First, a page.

The market has voted. It’s betting on a Biden victory. The plutocracy is back in town! The major US indices were up big again overnight. Gold surged more than 2%, while the US dollar was down.
Of course, Trump won’t give up without a fight. And if he does go down, expect the Republican-controlled Senate to make life hell for the Democrats.
You reap what you sow…
That is, of course, assuming there are enough Republicans not on the take, or under the threat of blackmail (the dark underbelly of US politics) to represent the voters. After all, the swamp attracts those from both sides of the political aisle.
I’ll leave it to your US correspondent, Dan Denning, to provide his on-the-ground take on the election on Monday.
I’m running with the view that, aside from the theatre, nothing much will change, at least from an economic perspective.
For the past few days, I’ve published excerpts from a recent issue of the Crisis & Opportunity report. In it, I’ve tried to join the dots between monetary and fiscal policy, and the impact on the economy and stock market.
Like most things in markets, it’s not what it seems.
For example, most analysis ignores what’s going on in the ‘shadow banking’ sector. It’s huge, it’s global, and it’s largely invisible. But as I explain below, quantitative easing (QE) is largely a response to the monetary destruction that is occurring in the global shadow banking system.
That is, QE is replacing what is lost, not adding additional firepower. When you grasp this crucial point, everything becomes that much clearer. You’ll understand for example why bonds aren’t responding to ‘all this money printing’.
Why understanding the shadow banking system is the ‘missing link’ in financial markets
If you’re going to have any understanding of the modern financial system, you have to have some idea about the role of the shadow banking system. Because when you do, a lot of this stuff all of a sudden makes sense.
I hope I can make the light bulb go on for you…
Paul McCulley, who was the Managing Director of bond fund manager PIMCO at the time, coined the term ‘Shadow Banking’ back in 2007. There is no easy definition for shadow banks, except to say they are, unlike conventional banks, unregulated.
They operate in the shadows of the financial system. Which is why conventional analysis always ignores shadow banks. It’s hard to see them!
The easiest way to explain the role of shadow banks is to say they monetise previously created loans. Sounds weird, I know. It’s modern financial alchemy, making money on top of money.
A simple example is what’s known as a ‘repo’ agreement. This is where someone who owns a Treasury security (for example) can exchange it for cash for a period of time. The Treasury bond creates new cash and purchasing power. Moreover, the system allows that Treasury bond to be monetised more than once, as it moved through different hands.
Another example is like back in the 2000s, when residential mortgage-backed securities were sliced and diced and monetised a number of times over, eventually being sold to ‘widows and pension funds’ around the world, who thought they were investing in a safe, money-like asset!
I know conceptualising this stuff can be hard. But if you just think of shadow banking as a process that turns longer term, relatively illiquid loans into liquid, money-like securities, you’ll get the gist.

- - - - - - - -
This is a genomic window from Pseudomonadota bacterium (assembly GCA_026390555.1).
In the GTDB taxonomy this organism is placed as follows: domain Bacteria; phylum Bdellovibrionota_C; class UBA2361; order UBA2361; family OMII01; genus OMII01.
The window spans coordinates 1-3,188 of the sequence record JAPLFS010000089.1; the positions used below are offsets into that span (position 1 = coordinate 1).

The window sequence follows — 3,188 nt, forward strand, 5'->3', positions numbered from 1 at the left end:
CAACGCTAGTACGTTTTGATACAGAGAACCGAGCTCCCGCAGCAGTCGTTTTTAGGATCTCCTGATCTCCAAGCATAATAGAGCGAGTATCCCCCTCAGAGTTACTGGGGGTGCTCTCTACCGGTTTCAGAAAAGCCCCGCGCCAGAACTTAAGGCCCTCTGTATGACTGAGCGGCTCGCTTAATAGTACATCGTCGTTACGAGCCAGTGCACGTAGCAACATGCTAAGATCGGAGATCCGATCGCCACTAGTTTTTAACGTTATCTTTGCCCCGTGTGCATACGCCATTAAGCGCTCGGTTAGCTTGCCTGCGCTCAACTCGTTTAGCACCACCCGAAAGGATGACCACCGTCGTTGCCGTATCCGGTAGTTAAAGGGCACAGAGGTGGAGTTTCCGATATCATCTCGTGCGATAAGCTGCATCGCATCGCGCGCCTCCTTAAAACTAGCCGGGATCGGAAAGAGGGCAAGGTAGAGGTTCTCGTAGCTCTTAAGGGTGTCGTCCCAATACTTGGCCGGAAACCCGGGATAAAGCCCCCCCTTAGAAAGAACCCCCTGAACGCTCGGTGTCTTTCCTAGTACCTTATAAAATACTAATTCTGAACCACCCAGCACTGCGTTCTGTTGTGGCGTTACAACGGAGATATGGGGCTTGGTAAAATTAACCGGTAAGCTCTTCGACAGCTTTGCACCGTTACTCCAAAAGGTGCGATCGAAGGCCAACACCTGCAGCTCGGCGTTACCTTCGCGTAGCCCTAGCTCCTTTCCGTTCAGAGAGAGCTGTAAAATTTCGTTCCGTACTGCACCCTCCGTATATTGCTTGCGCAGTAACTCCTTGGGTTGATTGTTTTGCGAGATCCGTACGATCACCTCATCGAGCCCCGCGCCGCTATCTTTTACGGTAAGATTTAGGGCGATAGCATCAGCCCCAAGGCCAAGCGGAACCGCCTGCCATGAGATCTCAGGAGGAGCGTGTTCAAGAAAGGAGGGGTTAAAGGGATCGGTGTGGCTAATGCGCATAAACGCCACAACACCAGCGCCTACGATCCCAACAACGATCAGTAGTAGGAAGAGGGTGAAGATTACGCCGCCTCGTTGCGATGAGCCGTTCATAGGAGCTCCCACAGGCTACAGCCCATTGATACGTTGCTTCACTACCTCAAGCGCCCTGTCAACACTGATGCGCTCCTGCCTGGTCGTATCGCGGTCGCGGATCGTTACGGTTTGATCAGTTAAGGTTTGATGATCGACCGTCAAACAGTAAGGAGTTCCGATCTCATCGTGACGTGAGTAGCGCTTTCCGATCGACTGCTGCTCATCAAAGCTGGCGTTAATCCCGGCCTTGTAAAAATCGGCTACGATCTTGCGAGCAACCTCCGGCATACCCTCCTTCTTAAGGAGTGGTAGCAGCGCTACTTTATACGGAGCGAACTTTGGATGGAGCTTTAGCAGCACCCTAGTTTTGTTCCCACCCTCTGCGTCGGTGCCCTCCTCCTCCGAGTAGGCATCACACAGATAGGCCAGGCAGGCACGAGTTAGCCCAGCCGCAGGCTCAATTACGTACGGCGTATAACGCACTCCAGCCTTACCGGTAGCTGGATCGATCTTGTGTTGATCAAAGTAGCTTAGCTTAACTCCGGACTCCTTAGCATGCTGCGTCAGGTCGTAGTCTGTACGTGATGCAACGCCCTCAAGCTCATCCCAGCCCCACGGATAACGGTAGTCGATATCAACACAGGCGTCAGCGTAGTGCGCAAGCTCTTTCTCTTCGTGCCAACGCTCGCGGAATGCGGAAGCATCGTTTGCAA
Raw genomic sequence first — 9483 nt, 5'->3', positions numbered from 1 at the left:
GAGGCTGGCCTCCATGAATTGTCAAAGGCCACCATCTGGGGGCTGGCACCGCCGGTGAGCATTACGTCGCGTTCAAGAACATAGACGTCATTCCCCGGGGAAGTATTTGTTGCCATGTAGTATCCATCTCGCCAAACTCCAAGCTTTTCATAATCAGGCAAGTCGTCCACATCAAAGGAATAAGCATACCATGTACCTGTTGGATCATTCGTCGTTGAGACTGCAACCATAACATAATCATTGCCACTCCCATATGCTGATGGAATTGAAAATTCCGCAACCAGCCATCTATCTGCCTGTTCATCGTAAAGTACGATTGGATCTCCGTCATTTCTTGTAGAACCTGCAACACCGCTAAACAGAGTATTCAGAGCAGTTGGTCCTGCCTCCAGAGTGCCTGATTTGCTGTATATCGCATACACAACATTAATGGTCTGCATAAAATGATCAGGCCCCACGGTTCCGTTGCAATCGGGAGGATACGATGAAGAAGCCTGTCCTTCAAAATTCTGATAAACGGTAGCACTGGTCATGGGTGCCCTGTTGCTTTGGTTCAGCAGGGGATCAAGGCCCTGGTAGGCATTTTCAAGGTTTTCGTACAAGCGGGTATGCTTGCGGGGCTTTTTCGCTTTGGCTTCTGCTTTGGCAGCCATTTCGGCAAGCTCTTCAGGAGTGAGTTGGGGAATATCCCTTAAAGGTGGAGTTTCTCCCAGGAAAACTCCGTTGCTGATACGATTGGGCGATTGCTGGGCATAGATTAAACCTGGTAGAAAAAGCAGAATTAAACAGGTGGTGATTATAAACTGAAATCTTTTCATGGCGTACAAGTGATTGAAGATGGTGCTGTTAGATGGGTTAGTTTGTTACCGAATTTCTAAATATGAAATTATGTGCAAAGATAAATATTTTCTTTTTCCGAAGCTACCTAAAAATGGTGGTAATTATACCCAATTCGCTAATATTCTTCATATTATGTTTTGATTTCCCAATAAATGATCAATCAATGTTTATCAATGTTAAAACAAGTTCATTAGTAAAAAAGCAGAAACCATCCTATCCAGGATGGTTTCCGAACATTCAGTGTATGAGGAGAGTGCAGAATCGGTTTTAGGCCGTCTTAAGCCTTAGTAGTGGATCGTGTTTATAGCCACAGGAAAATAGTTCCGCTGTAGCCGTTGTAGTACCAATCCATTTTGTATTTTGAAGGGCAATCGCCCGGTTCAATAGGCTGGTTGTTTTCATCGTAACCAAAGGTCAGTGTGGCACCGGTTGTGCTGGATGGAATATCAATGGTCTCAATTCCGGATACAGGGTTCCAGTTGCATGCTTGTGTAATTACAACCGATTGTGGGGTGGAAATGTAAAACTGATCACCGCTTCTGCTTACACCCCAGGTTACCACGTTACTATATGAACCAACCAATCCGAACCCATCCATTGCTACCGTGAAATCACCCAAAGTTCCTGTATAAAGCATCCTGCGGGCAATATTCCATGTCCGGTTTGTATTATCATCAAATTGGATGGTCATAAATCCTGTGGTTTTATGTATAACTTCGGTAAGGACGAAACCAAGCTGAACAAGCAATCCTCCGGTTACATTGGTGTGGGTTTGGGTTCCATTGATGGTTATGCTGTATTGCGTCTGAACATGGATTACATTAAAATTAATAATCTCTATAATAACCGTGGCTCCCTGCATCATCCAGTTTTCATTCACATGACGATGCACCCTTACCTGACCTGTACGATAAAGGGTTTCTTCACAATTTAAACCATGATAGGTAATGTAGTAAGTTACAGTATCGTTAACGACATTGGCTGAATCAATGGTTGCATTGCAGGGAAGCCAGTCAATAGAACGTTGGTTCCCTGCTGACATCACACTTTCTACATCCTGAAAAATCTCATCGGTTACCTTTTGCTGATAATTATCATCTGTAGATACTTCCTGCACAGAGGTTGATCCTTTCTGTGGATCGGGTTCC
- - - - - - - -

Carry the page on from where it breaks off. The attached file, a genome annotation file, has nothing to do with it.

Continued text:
The shadow banking system grew up in the ‘80s and ‘90s (and blew itself up in the 2000s) as a way to get around regulatory constraints and lower the cost of credit for the financial system as a whole.
The ‘shadow money’ created by the system was a way for banks to finance their assets, rather than use more costly funds like customer deposits and long-term loans.
When you think about this from a balance sheet perspective, it means banks used ‘shadow money’ as liabilities to fund the assets on their balance sheets.
That’s what banks do. They use short-term liabilities to fund long-term assets. But in 2007 and 2008, the quality of these liabilities (shadow money) came into question. Everyone all of a sudden realised that this ‘money’ was in fact worthless. It resulted in a ‘run’ on the shadow banking system.
That’s what caused the GFC. Yes it was a boom in real estate prices. But it was the shadow banks’ ability to monetise all the loans made on this real estate, many times over, that turned the boom to bust and nearly brought down the global banking system.
That’s why I say 2008 broke the system. It never recovered. Years of QE and increasing fiscal stimulus merely concealed the problem.
Until COVID hit. The global economic shutdown caused another run on the shadow banking system. Confidence in the usefulness of shadow ‘money’ evaporated. As a result, the money did too.
Combining the 2008 and 2020 crises and the years in between, resulted in a huge amount of destruction of ‘shadow money’. But here’s the thing…you don’t ‘see’ this monetary destruction. It’s in the shadows.
You only see the Fed’s attempt to create ‘money’ (bank reserves) to offset this destruction. Those that only see one side of the equation (the Fed’s activities) think inflation is just around the corner. But when you take the shadow banking system into account, you know inflation (in the real economy) isn’t coming anytime soon.
I know this stuff is hard to understand, especially if you’re new to the banking system and double-entry accounting.
But consider what QE is again. It’s just an asset swap, right? The primary dealer bank sells a treasury to the Fed in return for bank reserves. Easy.
But that’s only half of it. We still have to take into account what happens on the liability side of the balance sheet. (This is where the double-sided accounting comes in. For every asset, there is a liability.)
On the liability side, offsetting the asset that is bank reserves, QE creates ‘checkable deposits’, and checkable deposits show up in the money supply data like M1 and M2.
The money supply is soaring, which is why everyone is freaking out about the coming inflation.
But as I said, you don’t see the monetary destruction that’s happening in the shadows, which is the stuff that doesn’t show up in M1 and M2.
So while US money growth looks like it’s off the charts, it’s only telling you part of the story. As Jeff Snider writes in his excellent deep dive into this issue:
‘The parts that get counted in the M’s [as in M1 and M2] go way up, further reinforcing the inflation/money printing narrative, while the more dynamic and useful pieces that aren’t in any M’s [as in shadow money] got crushed, reinforcing disinflationary monetary reality. People see and hear constantly about the M’s, but the results (disinflation, interest rates, lack of growth) are all dictated instead by what’s going on in the shadows.’